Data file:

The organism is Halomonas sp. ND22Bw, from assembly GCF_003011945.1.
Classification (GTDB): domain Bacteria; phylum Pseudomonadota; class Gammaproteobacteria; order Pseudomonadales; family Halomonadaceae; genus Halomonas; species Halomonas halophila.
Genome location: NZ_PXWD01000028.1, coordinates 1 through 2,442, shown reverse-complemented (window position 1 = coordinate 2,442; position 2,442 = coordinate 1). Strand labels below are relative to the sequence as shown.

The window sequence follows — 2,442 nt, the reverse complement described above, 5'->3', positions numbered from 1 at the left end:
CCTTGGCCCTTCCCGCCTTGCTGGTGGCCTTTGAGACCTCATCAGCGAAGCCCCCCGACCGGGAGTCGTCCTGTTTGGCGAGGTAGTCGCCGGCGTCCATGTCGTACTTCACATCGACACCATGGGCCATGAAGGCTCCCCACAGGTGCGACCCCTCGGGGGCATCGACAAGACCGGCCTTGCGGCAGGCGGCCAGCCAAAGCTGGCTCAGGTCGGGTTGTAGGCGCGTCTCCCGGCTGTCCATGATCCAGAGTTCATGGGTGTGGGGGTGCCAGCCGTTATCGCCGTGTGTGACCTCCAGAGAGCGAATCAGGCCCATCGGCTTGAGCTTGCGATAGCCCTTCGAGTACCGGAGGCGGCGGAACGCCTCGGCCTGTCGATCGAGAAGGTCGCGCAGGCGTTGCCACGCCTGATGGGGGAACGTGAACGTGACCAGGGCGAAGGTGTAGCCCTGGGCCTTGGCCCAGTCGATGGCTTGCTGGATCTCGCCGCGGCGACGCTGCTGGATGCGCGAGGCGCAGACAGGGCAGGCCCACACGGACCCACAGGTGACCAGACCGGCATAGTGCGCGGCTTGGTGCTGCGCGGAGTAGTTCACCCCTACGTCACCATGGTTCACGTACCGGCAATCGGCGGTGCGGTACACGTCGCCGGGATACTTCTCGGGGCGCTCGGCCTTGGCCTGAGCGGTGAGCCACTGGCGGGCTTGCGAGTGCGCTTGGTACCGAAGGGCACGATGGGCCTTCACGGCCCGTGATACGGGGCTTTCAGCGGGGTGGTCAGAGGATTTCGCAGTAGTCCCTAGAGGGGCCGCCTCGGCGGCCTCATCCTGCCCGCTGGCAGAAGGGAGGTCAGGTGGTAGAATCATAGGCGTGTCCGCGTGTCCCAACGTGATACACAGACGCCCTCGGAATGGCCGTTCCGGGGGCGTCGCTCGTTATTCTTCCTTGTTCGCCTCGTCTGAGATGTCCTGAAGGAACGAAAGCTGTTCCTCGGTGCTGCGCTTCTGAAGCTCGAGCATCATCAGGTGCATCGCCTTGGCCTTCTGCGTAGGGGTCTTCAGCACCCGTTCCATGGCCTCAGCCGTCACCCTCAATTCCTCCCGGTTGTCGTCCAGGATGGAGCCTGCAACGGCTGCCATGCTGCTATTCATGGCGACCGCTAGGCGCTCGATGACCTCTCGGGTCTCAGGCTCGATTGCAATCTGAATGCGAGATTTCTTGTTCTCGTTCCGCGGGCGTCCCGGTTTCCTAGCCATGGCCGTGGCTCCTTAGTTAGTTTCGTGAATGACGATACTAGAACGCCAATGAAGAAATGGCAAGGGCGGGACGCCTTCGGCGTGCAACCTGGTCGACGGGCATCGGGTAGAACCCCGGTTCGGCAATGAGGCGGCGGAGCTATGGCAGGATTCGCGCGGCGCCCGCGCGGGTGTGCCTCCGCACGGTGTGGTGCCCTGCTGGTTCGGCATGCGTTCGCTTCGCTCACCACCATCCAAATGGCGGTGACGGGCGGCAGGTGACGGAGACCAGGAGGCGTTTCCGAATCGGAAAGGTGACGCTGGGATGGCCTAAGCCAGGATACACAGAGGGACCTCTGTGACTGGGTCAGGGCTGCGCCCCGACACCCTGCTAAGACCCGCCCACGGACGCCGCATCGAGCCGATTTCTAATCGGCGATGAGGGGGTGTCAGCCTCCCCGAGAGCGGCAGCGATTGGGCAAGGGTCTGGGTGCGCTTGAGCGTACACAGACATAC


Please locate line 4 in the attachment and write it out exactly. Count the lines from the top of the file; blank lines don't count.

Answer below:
The window sequence follows — 2,442 nt, the reverse complement described above, 5'->3', positions numbered from 1 at the left end: